As I was sitting in my apartment reviewing my monumental amount of student loan debt, I began thinking that there is no way that this is the most efficient way to fund students for school. So I began doing research, and stumbled across an interesting concept called Income Share Agreements that are beginning to be implemented by universities to help students cover some of the steep tuition rates that plague our higher education system today.
An Income Share Agreement (ISA) is an alternative way of paying for college offered by some universities. The main concept is that you pay a particular percentage of your income for a specified number of years after you graduate. These numbers are varied based on the amount of initial funding received and projected income after graduation.
How Does An Income Share Agreement Work?
As stated above, an Income Share Agreement is an agreement to pay a percentage of your income over a defined number of years.
This is a contract made through your university, and particular plans differ between universities. In general, these plans require a maximum of 15% of your annual income for up to 10 years, which are set amounts for the entirety of the contract. The amounts are determined up-front based on your major and projected post-grad salary.
The more you make, the more you pay.
Student’s payments can be paused for up to 5 years depending on their plans for after college, and will start once they are making a defined annual amount. These payments are capped at 2.5 times the initial funding amount.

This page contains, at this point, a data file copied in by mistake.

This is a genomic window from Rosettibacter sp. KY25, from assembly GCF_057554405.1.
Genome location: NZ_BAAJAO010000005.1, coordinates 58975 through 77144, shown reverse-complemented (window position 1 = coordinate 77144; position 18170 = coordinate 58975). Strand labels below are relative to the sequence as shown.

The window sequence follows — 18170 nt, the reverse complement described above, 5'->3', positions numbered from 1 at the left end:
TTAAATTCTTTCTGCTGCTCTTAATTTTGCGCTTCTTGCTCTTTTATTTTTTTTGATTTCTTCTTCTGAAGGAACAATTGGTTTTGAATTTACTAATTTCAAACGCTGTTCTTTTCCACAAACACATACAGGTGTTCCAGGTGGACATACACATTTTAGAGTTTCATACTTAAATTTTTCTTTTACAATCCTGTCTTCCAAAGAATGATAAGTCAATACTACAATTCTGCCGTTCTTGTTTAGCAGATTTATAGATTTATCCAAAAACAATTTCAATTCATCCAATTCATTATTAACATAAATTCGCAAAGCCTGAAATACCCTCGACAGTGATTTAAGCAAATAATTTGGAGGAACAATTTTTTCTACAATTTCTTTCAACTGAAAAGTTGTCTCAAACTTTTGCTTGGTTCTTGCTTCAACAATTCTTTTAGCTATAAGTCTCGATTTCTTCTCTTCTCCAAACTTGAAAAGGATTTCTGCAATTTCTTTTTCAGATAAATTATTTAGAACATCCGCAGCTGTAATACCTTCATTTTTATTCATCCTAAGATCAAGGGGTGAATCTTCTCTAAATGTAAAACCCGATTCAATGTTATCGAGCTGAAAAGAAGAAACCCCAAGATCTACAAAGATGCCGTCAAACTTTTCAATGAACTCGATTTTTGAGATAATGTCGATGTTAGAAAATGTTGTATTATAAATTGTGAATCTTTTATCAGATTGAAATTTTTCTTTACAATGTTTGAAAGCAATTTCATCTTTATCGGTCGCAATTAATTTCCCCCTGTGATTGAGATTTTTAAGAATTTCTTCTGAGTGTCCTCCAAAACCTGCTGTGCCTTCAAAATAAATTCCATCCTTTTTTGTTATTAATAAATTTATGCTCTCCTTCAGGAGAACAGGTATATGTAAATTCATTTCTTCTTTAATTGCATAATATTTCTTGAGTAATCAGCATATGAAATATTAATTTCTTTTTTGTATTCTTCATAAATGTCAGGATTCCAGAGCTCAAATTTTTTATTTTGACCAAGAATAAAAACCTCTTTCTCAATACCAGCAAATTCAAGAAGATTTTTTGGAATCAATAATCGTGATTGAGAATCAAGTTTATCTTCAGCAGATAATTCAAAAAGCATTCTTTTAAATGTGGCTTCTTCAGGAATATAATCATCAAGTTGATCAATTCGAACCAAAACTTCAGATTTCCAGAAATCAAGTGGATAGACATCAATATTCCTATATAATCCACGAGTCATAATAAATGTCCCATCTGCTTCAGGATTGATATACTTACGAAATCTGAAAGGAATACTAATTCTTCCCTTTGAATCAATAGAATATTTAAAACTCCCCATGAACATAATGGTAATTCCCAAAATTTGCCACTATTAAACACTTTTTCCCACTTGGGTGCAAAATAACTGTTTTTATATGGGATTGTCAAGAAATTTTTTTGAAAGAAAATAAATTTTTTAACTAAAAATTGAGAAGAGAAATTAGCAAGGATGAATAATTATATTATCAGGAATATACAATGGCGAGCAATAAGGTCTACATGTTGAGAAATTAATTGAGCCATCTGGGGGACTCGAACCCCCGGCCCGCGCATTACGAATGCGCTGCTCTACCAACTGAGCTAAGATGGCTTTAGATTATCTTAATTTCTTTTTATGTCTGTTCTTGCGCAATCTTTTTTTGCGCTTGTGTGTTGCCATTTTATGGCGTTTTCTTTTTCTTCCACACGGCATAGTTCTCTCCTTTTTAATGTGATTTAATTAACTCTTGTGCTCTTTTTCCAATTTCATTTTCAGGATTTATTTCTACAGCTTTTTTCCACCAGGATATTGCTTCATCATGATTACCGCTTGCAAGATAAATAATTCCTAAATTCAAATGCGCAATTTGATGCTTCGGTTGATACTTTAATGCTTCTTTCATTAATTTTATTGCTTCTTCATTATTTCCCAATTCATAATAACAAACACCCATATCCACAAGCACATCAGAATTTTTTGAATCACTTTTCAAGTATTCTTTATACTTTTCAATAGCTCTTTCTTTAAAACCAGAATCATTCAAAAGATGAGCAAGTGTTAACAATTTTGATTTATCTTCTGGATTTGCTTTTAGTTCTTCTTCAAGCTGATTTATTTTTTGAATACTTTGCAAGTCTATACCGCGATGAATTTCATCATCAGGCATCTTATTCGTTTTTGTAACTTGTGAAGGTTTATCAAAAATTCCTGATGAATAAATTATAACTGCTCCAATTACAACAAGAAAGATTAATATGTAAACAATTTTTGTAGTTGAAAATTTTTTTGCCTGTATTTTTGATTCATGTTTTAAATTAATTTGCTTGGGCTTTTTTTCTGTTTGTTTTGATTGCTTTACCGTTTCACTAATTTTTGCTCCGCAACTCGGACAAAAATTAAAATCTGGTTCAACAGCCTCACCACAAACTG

Purdue University, one of the leading universities on this concept has a great tool available to get an estimate on your Income Share Agreement called a comparison tool.
ISA’s can be tremendously beneficial for students, but since this a relatively fresh concept that universities are just beginning to dabble in, there are still issues that need to be smoothed out.
How is an ISA Different From a Loan?
An Income Share Agreement is pretty similar to a loan, where you borrow money and have to pay back it back later on.
With an ISA, you are paying a percentage of your income for a fixed number of years, or until you pay back 2.5 times the initial amount borrowed with no interest.
A traditional student loan also involves borrowing money, however there is a set interest rate on your amount borrowed. This means you could be paying off your loans indefinitely depending on how much you opt to pay month to month.
The other major difference is that ISA’s are funded through your university, while loans are typically funded through the government.
As a result, people paying off long-term ISA’s may resent donating money back to their university after being bound to a contract like that, which could significantly impact the alumni associations at these universities.
What Are The Benefits Of An ISA?
Student loan debt and the excessive cost of going to college is arguable the hottest debate surrounding higher education right now. It is exactly the reason why people are forced to drop out from pursuing something they want to do, and what has fueled the fiery debate about whether or not getting a degree is even worth it.
Since so many people struggle to find the money to pay for college, people will accept this new payment method that doesn’t involve taking out a loan.
ISA’s provide a solid alternative if your loans don’t cover enough of the tuition rates, or if you don’t qualify for a loan at all. In general, this agreement will only be enough to pay a portion of your tuition.